I had a few really bad years in school, just from not fitting in and being bullied. It was kind of brilliant being a military brat, though, because when you're in that kind of situation, you just think, 'I only have to hang on for another year, because then we'll move. It'll be fine if I can just get out of here.'
All writing and publishing is very difficult, regardless of genre. There are going to be obstacles no matter what.
Grand Central really didn't want me doing anything under my own name but the 'Kitty' novels.
I didn't plan to write YA - I had a story that simply wasn't working as a straight-up fantasy novel.
I wanted to be Carrie Vaughn the awesome writer, not the chick who writes the 'Kitty' books.
I was born on Mather Air Force Base near Sacramento, but we moved around a lot.
I would ask, 'Have you read '1984'? Have you read 'Brave New World'? If so, I'm sorry, but you read science fiction.'
My parents are both huge science-fiction and fantasy fans - I was fed it.
Robin McKinley's 'The Blue Sword' was a defining book of my teen years, and I'd love to have more books like that in the world.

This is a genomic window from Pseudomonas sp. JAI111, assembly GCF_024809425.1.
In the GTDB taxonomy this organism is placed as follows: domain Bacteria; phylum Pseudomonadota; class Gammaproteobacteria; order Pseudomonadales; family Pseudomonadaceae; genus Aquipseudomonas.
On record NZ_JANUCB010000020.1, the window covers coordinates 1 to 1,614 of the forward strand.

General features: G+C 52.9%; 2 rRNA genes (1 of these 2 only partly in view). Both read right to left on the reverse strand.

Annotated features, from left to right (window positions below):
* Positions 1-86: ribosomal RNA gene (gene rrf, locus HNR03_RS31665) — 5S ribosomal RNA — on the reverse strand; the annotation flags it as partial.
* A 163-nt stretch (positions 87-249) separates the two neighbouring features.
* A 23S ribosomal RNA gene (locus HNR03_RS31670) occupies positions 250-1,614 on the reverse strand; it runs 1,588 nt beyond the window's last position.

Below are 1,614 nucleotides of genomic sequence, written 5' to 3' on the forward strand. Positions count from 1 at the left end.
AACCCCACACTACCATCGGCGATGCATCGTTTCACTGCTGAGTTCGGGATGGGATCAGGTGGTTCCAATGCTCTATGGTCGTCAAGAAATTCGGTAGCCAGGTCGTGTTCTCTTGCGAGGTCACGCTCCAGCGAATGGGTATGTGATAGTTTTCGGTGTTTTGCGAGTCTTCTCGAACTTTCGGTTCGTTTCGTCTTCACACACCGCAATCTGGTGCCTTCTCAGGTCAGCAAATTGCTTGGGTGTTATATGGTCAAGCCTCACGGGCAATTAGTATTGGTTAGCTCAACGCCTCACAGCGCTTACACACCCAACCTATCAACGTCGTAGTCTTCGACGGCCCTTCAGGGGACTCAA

Writers can feel pretty powerless in the big corporate world of publishing, but sometimes our greatest power is the ability to say 'no.'
Don't hold back in your writing. Take risks. Go ahead and tackle that crazy idea that you think will never fly, because that may be the one that makes you stand out from the crowd. Keep pushing the envelope.
Have a picture in mind of the kind of career you want, the kind of writer you want to be. This will help you make tough decisions when you reach crossroads - choosing an agent, deciding to accept deals.
I admit, I'm suspicious of any career planning that involves chasing the next 'big thing,' just because it's so hard to predict what the next big thing is going to be a couple of years - or even six months - out.
I got a crash-course education in urban fantasy. I suddenly had to look up all these other writers I was supposed to be in a genre with. I instantly had to become an expert in this genre I knew almost nothing about.
I got into an argument with my original publisher. They wanted me to do 'Kitty' and nothing else. I wanted to do lots of things, not just 'Kitty' books.
If you sell yourself short before you even start, you'll never know how far you could have gone. Ambition is a wonderful thing and has gotten me farther than I ever thought I'd go.
What's interesting to me is how many vampire/urban fantasy authors are writing young adult series as well, often set in the same world as their adult books, but focused on a younger audience.
When aspiring writers ask me about how they should target their writing, I tell them to pay no attention to that kind of thing. It will restrict you. You will end up falling into stereotypes in an effort to tailor your work toward a perceived genre category.